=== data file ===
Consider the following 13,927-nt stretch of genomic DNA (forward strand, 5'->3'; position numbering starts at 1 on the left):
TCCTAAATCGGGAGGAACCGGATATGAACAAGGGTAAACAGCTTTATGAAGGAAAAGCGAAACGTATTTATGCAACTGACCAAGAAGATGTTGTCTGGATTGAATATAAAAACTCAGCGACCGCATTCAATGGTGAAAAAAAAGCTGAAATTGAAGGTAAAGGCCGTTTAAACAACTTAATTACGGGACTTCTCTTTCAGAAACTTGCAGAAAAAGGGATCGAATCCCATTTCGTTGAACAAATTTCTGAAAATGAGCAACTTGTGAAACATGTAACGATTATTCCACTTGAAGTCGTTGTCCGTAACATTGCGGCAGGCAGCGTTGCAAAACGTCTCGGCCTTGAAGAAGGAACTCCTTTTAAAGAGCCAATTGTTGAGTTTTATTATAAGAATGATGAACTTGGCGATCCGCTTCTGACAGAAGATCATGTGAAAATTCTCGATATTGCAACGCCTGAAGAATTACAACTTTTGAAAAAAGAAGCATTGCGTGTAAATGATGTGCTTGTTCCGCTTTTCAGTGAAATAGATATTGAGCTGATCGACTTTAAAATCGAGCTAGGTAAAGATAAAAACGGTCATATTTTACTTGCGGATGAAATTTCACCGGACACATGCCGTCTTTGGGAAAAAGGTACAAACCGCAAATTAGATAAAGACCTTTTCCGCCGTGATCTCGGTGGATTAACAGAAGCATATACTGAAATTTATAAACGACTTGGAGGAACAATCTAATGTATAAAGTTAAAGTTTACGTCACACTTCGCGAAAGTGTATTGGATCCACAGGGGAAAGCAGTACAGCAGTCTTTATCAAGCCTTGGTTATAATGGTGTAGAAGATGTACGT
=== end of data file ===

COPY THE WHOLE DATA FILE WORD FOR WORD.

Consider the following 13,927-nt stretch of genomic DNA (forward strand, 5'->3'; position numbering starts at 1 on the left):
TCCTAAATCGGGAGGAACCGGATATGAACAAGGGTAAACAGCTTTATGAAGGAAAAGCGAAACGTATTTATGCAACTGACCAAGAAGATGTTGTCTGGATTGAATATAAAAACTCAGCGACCGCATTCAATGGTGAAAAAAAAGCTGAAATTGAAGGTAAAGGCCGTTTAAACAACTTAATTACGGGACTTCTCTTTCAGAAACTTGCAGAAAAAGGGATCGAATCCCATTTCGTTGAACAAATTTCTGAAAATGAGCAACTTGTGAAACATGTAACGATTATTCCACTTGAAGTCGTTGTCCGTAACATTGCGGCAGGCAGCGTTGCAAAACGTCTCGGCCTTGAAGAAGGAACTCCTTTTAAAGAGCCAATTGTTGAGTTTTATTATAAGAATGATGAACTTGGCGATCCGCTTCTGACAGAAGATCATGTGAAAATTCTCGATATTGCAACGCCTGAAGAATTACAACTTTTGAAAAAAGAAGCATTGCGTGTAAATGATGTGCTTGTTCCGCTTTTCAGTGAAATAGATATTGAGCTGATCGACTTTAAAATCGAGCTAGGTAAAGATAAAAACGGTCATATTTTACTTGCGGATGAAATTTCACCGGACACATGCCGTCTTTGGGAAAAAGGTACAAACCGCAAATTAGATAAAGACCTTTTCCGCCGTGATCTCGGTGGATTAACAGAAGCATATACTGAAATTTATAAACGACTTGGAGGAACAATCTAATGTATAAAGTTAAAGTTTACGTCACACTTCGCGAAAGTGTATTGGATCCACAGGGGAAAGCAGTACAGCAGTCTTTATCAAGCCTTGGTTATAATGGTGTAGAAGATGTACGT